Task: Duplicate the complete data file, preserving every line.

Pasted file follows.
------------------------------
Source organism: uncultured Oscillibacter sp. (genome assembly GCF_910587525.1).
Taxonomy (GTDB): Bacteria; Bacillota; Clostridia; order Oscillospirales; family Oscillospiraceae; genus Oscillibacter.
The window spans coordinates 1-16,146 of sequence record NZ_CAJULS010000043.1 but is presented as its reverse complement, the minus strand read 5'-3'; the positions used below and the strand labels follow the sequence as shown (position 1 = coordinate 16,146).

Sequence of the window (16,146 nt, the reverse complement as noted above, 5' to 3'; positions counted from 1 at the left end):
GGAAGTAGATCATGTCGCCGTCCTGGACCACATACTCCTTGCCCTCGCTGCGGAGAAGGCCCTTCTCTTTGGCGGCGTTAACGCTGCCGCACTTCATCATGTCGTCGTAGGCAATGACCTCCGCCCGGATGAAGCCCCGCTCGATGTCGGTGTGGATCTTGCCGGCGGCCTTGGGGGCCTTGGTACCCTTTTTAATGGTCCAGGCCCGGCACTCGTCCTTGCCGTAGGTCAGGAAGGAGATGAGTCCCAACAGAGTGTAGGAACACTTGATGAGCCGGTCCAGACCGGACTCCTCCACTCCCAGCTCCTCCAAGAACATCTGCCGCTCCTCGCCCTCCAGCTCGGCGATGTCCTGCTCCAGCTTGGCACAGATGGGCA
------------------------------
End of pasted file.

Source organism: uncultured Oscillibacter sp. (genome assembly GCF_910587525.1).
Taxonomy (GTDB): Bacteria; Bacillota; Clostridia; order Oscillospirales; family Oscillospiraceae; genus Oscillibacter.
The window spans coordinates 1-16,146 of sequence record NZ_CAJULS010000043.1 but is presented as its reverse complement, the minus strand read 5'-3'; the positions used below and the strand labels follow the sequence as shown (position 1 = coordinate 16,146).

Sequence of the window (16,146 nt, the reverse complement as noted above, 5' to 3'; positions counted from 1 at the left end):
GGAAGTAGATCATGTCGCCGTCCTGGACCACATACTCCTTGCCCTCGCTGCGGAGAAGGCCCTTCTCTTTGGCGGCGTTAACGCTGCCGCACTTCATCATGTCGTCGTAGGCAATGACCTCCGCCCGGATGAAGCCCCGCTCGATGTCGGTGTGGATCTTGCCGGCGGCCTTGGGGGCCTTGGTACCCTTTTTAATGGTCCAGGCCCGGCACTCGTCCTTGCCGTAGGTCAGGAAGGAGATGAGTCCCAACAGAGTGTAGGAACACTTGATGAGCCGGTCCAGACCGGACTCCTCCACTCCCAGCTCCTCCAAGAACATCTGCCGCTCCTCGCCCTCCAGCTCGGCGATGTCCTGCTCCAGCTTGGCACAGATGGGCA